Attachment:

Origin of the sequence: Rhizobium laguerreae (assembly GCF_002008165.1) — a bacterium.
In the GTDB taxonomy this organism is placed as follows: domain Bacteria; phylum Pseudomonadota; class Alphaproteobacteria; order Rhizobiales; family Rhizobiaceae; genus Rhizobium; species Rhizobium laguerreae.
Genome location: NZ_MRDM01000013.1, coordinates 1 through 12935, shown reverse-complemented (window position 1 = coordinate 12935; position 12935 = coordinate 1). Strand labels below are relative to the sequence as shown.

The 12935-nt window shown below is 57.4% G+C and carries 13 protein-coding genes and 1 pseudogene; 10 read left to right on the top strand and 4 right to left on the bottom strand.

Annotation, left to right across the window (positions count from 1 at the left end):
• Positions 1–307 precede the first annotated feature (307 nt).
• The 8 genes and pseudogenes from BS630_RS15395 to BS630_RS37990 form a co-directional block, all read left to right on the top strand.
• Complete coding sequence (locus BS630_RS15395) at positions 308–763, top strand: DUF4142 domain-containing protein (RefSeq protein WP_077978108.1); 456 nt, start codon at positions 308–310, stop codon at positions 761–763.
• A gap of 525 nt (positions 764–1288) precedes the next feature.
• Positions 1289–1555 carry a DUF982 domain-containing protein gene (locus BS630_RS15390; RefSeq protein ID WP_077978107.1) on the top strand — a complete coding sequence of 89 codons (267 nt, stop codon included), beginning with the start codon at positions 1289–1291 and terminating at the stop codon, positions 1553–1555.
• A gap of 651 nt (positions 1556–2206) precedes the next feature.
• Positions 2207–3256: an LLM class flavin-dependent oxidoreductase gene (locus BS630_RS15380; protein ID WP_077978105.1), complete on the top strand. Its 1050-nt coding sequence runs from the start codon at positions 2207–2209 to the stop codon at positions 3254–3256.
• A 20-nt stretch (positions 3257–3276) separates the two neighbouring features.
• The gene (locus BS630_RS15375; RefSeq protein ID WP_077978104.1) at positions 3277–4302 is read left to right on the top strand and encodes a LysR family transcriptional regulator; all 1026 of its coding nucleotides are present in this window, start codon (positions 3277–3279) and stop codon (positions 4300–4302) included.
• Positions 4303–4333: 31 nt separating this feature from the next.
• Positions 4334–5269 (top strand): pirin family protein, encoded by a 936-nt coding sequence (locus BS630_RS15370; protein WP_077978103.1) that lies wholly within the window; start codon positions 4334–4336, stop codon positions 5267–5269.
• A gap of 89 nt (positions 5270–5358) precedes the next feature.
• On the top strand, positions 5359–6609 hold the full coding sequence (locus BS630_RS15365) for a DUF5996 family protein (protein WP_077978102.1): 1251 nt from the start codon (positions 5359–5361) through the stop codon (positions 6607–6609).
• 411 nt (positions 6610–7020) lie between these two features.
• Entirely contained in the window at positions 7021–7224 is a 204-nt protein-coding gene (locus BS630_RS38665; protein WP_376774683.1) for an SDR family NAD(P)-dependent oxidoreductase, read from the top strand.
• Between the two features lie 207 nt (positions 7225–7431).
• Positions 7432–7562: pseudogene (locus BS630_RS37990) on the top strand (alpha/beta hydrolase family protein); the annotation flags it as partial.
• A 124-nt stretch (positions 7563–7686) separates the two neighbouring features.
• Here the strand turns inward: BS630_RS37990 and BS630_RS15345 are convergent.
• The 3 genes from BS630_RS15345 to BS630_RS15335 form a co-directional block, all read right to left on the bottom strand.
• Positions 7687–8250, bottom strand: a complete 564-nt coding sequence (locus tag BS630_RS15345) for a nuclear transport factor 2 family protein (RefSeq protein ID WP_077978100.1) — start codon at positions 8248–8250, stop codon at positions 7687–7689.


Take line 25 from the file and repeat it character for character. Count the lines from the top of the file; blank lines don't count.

• The 3 genes from BS630_RS15345 to BS630_RS15335 form a co-directional block, all read right to left on the bottom strand.